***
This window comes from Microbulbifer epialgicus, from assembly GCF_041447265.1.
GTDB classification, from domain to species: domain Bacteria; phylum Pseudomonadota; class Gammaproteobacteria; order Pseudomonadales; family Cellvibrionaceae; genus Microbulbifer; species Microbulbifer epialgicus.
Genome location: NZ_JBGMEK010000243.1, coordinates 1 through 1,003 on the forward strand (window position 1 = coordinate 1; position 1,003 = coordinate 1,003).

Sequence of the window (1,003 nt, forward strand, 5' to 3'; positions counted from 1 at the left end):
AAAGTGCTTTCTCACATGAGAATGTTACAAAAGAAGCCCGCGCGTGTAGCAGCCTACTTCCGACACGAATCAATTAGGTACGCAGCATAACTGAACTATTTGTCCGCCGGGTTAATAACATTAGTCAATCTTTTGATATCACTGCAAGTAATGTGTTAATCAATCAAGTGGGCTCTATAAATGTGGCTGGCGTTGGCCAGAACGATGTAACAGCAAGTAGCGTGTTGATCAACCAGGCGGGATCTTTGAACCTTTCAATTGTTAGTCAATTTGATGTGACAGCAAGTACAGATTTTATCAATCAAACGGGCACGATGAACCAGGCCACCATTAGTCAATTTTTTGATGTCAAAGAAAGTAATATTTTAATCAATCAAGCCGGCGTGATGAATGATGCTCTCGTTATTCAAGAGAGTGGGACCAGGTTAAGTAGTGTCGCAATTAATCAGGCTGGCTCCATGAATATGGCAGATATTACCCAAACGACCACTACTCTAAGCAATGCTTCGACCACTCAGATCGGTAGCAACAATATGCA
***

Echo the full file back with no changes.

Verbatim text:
This window comes from Microbulbifer epialgicus, from assembly GCF_041447265.1.
GTDB classification, from domain to species: domain Bacteria; phylum Pseudomonadota; class Gammaproteobacteria; order Pseudomonadales; family Cellvibrionaceae; genus Microbulbifer; species Microbulbifer epialgicus.
Genome location: NZ_JBGMEK010000243.1, coordinates 1 through 1,003 on the forward strand (window position 1 = coordinate 1; position 1,003 = coordinate 1,003).

Sequence of the window (1,003 nt, forward strand, 5' to 3'; positions counted from 1 at the left end):
AAAGTGCTTTCTCACATGAGAATGTTACAAAAGAAGCCCGCGCGTGTAGCAGCCTACTTCCGACACGAATCAATTAGGTACGCAGCATAACTGAACTATTTGTCCGCCGGGTTAATAACATTAGTCAATCTTTTGATATCACTGCAAGTAATGTGTTAATCAATCAAGTGGGCTCTATAAATGTGGCTGGCGTTGGCCAGAACGATGTAACAGCAAGTAGCGTGTTGATCAACCAGGCGGGATCTTTGAACCTTTCAATTGTTAGTCAATTTGATGTGACAGCAAGTACAGATTTTATCAATCAAACGGGCACGATGAACCAGGCCACCATTAGTCAATTTTTTGATGTCAAAGAAAGTAATATTTTAATCAATCAAGCCGGCGTGATGAATGATGCTCTCGTTATTCAAGAGAGTGGGACCAGGTTAAGTAGTGTCGCAATTAATCAGGCTGGCTCCATGAATATGGCAGATATTACCCAAACGACCACTACTCTAAGCAATGCTTCGACCACTCAGATCGGTAGCAACAATATGCA